Dozens of convicts who fled a prison in the British Virgin islands during Hurricane Irma are still on the run and have committed at least one rape, desperate locals say.
Hurricane survivors on the island of Tortola say they are living in fear of the 'high risk' inmates who have been looting at will since the storm hit almost a week ago.
Their plea comes after Foreign Secretary Boris Johnson said the devastation 'really does remind me of pictures of Hiroshima' after visiting the island chain.
While he praised British troops on the ground for helping to restore law and order following the storm, he admitted 'a huge job' still lies ahead to repair damage the storm caused.
Dozens of 'high risk' detainees who escaped prison on the island of Totola (pictured) are still on the run as locals say they have committed at least one rape
Residents of the devastated island say the convicts have been looting at will and have even robbed people at gunpoint (pictured, a jet torn apart by Hurricane Irma)
British foreign minister Boris Johnson visited the island on Wednesday, saying the sheer scale of the devastation reminded him of Hiroshima
Locals say things have improved since the arrival of British troops, but they still do not feel safe and are angry that there was no emergency plan in place
Tortola, the largest of the British Virgin Islands, faced the full brunt of Irma with gusts of up to 200mph that swept aside homes and waves that carried boats ashore
Around 100 'high risk' detainees broke out of jail after it was damaged by the 185mph storm which hit the island late last week.
Briefing notes for Cabinet politicians, seen by a photographer, suggested 40 were still on the loose on Wednesday.
While locals say things have improved since the arrival of British troops, they still do not feel safe.
One woman, who did not want to be named, told the Press Association: 'Looters were on the streets and no government officials... there were people breaking into jewellery stores and supermarkets.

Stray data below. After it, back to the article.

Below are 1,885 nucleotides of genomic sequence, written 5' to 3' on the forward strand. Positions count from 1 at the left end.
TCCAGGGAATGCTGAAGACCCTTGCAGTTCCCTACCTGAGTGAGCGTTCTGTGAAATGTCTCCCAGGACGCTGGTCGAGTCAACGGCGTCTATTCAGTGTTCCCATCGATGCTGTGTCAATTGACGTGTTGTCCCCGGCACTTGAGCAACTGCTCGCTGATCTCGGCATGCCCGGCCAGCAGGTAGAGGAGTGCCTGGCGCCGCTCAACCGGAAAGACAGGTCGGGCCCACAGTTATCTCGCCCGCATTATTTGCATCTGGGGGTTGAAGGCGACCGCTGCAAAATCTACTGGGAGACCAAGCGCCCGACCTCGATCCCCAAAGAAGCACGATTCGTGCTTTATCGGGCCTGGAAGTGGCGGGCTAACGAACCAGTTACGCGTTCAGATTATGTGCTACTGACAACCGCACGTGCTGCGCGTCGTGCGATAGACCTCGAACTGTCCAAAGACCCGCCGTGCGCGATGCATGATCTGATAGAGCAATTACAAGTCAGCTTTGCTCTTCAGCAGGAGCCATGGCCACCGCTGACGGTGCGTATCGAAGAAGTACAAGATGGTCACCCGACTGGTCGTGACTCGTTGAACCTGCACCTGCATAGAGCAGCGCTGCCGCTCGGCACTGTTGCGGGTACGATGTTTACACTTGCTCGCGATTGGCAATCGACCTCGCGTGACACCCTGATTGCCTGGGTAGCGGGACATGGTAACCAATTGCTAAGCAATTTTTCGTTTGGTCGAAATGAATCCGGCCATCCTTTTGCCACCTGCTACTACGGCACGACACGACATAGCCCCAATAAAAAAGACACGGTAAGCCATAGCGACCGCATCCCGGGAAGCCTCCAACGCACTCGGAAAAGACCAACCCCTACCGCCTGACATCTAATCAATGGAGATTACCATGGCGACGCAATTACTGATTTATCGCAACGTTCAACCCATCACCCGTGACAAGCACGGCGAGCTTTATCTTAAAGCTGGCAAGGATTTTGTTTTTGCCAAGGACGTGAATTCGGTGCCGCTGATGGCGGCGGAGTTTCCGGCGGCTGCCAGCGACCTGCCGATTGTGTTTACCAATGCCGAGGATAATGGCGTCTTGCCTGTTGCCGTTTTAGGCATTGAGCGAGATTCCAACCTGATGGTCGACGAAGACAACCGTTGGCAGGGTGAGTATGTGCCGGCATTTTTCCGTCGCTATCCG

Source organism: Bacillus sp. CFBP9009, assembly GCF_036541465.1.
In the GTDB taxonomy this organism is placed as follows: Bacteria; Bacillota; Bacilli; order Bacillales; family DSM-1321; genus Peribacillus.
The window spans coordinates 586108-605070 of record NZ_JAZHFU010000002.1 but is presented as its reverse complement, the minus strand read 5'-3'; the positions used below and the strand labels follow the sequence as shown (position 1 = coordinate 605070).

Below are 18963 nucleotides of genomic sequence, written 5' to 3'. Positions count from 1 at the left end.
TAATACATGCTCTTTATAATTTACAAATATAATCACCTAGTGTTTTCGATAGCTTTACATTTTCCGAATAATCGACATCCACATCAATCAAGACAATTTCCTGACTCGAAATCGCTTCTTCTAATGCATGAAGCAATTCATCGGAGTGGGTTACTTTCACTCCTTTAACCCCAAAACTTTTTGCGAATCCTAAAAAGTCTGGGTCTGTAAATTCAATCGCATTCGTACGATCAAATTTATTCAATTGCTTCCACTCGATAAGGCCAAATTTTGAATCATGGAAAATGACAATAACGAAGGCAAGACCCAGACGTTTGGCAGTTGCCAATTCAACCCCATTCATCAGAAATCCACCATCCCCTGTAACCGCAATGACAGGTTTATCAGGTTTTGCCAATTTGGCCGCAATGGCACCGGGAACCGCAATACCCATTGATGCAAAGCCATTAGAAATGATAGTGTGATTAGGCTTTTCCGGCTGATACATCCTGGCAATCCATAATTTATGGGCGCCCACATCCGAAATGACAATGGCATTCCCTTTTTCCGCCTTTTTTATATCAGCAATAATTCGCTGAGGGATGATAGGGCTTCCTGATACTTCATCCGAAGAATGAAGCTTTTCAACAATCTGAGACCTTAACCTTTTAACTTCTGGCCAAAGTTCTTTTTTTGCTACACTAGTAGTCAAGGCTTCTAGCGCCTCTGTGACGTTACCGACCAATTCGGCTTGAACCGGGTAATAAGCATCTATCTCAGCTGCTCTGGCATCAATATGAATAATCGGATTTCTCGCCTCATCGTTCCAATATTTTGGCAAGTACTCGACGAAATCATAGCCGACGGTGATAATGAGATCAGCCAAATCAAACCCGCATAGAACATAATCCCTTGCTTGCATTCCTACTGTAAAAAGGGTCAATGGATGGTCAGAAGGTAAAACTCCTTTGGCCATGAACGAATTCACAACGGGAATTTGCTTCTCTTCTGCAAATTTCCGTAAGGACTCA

'Then a couple of nights ago one family had a generator and five men with guns stick them up and took the generator away. You do not feel safe.
'The prisoners came and they were walking around, people were raped, I've heard there was rape and now they're trying to round them up.'
She said there should have been an emergency plan ready, but that credit needed to be given to the British troops with how they have helped in the aftermath.
The woman described Irma as 'one of the most traumatic experiences of a lifetime.'
She added: 'Every time the pressure went down your ears pop... then the winds came and you would hear windows shattering and you would hear banging.
'Every roof in my area went, even those that had hurricane shutters and were boarded up... And the water, the wind and the rain, people were screaming.
Supplies have been brought from neighbouring islands to help those stranded in the region, which was among the worst affected by the hurricane, which was the strongest on record
Cabinet briefing documents suggest there were still 40 prisoners loose on the badly damaged island, as ministers warned of a 'complete breakdown of law and order'
Locals described the hurricane as 'the most traumatic experience of my life' as winds shattered windows and scattered shipping containers
Cars, boats and airplanes were all thrown around by the winds and will now need to be removed from roads, while debris from homes was scattered around
The situation has been further compounded as